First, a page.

Dave

David Grace
- Burlington, Vermont, USA



April 10, 2013

Q. I have tubes 27" long, 4" ID closed at one end. Closed end has a 1/4-20 blind hole. I need a 2 thou coating on the outside and " an anodized" internal surface.
My question - will I get enough throw in a tank with cathodes on the sides.
Hoping to rack it on its side, lengthwise in tank to minimize air pockets and drag-out.
Susan

Susan Curran
aluminum anodizing - Kingston, Ontario, Canada



February 24, 2016

RFQ: Dear Randy Palmer
systems research - Clarkston, Washington USA

Did you find a company that was able to achieve this hard anodizing on the inside face of your hollow aluminum pipe?
Please reply a.s.a.p.

Many thanks,
Gareth

Gareth Adeney
- San Diego, California, USA
  ^- Privately contact this inquirer -^


March 10, 2016

A. Hello.
To anodize aluminium tube uniformly from inside and outside, use the following bath:
900 ml of distilled water
100 ml of concentrated sulphuric acid
Temperature of the bath from 0-4 °C
DC current 50 volt and high amperage, because at higher temperature the oxide layer formed tends to dissolve. But at this low temperature, the oxide layer tends to be formed as a hard layer and not dissolve to give thin layer from outside and nothing from inside.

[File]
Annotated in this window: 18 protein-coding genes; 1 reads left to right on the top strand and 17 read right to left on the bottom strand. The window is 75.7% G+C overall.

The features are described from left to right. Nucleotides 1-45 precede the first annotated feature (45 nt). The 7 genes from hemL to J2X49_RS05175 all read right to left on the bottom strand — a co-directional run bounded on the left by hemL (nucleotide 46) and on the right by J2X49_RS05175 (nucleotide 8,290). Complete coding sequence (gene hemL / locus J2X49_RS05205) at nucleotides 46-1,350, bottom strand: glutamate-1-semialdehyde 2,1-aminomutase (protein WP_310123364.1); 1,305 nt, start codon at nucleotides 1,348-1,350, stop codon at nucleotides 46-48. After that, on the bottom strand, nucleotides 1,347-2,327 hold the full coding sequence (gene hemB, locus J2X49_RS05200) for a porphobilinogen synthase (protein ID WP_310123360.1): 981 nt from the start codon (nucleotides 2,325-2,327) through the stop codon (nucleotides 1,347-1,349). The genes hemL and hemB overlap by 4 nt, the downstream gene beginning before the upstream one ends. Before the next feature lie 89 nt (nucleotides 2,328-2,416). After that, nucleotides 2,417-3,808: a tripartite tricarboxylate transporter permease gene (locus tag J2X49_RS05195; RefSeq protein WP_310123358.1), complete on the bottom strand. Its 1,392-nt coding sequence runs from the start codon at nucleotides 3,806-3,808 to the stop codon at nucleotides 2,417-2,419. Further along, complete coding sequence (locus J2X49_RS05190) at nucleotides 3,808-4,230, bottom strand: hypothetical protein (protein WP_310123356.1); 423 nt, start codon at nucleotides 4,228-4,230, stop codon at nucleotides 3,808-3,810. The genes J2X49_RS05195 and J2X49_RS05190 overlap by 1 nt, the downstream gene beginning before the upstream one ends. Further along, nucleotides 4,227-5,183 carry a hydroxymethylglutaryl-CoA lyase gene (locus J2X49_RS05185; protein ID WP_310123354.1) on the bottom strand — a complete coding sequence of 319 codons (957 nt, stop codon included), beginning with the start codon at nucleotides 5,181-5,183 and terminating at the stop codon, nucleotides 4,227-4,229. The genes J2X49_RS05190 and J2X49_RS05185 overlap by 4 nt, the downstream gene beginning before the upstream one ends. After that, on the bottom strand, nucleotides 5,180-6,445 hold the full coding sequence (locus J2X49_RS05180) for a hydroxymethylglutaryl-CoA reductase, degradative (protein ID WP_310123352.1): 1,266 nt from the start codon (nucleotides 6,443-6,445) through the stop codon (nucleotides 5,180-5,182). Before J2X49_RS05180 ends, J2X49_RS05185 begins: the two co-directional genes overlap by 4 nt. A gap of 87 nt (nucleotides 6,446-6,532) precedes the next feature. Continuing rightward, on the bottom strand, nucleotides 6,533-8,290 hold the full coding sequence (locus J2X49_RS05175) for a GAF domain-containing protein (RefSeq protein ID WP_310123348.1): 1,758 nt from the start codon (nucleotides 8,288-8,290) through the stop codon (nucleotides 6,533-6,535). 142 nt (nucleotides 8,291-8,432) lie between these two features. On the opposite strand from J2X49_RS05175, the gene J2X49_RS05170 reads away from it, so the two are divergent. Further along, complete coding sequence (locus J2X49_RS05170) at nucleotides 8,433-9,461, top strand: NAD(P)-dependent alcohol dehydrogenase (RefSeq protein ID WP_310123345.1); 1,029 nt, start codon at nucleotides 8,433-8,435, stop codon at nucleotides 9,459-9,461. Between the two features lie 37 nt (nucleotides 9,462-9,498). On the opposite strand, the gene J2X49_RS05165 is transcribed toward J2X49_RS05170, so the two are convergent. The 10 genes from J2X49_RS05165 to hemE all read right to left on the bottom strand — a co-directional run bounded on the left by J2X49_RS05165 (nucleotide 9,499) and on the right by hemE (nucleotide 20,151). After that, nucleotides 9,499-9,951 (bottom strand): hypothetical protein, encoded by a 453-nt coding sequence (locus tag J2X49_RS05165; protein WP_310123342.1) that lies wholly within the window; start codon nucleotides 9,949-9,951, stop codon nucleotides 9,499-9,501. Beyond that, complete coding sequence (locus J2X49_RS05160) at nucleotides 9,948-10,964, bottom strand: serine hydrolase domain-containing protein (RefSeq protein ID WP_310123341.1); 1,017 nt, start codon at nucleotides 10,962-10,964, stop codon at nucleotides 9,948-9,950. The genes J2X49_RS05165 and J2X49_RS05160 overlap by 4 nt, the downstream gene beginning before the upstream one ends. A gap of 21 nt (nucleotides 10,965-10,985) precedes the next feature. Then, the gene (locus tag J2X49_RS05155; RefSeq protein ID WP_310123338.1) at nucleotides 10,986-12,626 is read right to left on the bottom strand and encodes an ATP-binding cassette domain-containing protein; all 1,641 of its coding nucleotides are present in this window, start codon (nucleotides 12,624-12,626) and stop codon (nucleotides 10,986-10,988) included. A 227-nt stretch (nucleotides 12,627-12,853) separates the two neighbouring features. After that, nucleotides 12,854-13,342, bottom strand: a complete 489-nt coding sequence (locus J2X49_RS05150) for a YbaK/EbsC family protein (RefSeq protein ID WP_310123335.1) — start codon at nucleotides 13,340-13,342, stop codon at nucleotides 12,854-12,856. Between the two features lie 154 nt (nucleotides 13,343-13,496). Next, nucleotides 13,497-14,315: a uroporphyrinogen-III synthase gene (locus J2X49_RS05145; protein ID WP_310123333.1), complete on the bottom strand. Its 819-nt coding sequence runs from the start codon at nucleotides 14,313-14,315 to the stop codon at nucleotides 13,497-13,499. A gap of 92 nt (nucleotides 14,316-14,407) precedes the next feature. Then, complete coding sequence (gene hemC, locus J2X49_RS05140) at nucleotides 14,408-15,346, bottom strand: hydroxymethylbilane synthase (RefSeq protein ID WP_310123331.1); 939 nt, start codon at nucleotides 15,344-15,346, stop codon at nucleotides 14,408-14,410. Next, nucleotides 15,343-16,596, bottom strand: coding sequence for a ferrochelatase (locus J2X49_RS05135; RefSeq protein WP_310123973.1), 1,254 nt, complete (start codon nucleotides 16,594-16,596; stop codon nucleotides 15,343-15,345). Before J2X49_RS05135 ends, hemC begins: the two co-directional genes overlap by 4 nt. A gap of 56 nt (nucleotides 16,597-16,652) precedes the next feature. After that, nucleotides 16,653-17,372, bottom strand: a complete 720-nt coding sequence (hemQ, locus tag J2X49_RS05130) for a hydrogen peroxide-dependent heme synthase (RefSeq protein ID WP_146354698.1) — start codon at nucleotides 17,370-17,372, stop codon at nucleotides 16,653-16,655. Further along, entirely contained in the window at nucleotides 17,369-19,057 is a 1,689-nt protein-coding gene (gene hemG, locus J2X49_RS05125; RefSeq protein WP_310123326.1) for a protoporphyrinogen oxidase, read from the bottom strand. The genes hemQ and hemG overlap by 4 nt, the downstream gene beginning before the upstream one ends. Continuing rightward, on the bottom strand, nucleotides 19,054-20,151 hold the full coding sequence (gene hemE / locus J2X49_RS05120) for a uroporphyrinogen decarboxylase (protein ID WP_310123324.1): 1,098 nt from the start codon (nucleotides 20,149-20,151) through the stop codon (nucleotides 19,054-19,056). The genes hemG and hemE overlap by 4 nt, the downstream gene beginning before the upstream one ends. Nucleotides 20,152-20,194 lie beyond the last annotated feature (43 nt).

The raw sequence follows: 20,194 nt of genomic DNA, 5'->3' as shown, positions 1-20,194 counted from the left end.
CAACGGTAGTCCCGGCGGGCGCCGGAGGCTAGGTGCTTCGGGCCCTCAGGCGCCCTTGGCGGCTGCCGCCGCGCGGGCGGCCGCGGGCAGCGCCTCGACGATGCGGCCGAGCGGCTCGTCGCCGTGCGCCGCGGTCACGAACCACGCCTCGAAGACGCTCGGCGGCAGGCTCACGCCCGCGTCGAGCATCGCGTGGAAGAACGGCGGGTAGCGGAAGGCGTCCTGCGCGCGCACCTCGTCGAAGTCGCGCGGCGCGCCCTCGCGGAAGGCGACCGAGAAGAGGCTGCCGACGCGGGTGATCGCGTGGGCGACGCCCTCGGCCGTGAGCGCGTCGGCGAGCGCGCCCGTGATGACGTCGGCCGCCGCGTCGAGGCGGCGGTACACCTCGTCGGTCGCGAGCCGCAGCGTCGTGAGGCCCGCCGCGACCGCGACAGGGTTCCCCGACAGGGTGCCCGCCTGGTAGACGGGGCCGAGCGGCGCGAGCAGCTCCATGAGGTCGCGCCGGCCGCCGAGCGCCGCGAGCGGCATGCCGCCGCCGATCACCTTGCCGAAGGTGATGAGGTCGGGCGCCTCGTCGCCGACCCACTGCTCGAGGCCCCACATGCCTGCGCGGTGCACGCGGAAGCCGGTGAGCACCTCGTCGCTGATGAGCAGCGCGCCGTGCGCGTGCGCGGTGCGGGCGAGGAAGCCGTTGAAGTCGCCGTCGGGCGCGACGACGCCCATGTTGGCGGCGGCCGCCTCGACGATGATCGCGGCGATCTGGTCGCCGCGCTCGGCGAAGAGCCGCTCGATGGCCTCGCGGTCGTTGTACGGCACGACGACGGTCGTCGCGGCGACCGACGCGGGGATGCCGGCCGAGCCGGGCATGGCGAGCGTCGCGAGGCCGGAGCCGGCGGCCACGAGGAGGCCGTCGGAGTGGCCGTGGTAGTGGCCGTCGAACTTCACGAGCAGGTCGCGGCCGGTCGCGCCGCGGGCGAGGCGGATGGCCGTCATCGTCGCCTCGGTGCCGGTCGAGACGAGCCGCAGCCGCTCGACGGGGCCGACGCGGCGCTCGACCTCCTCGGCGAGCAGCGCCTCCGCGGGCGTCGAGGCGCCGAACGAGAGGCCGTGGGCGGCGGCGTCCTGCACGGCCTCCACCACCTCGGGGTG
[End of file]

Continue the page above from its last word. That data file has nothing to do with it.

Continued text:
You have to use lead or carbon cathode as a wire inside the tube.

ahmad abo awf
- madina nassr, cairo, egypt



This public forum has 60,000 threads. If you have a question in mind which seems off topic to this thread, you might prefer to Search the Site

ADD a Q or A to THIS thread START a NEW THREADView This Week's HOT TOPICS

Disclaimer: It's not possible to diagnose a finishing problem or the hazards of an operation via these pages. All information presented is for general reference and does not represent a professional opinion nor the policy of an author's employer. The internet is largely anonymous & unvetted; some names may be fictitious and some recommendations may be deliberately harmful.

  If you need a product/service, please check these Directories:

JobshopsCapital Equip. & Install'nChemicals & Consumables Consult'g, Train'g, SoftwareEnvironmental ComplianceTesting Svcs. & Devices


©1995-2017 finishing.com     -    Privacy Policy
How Google uses data when you visit this site.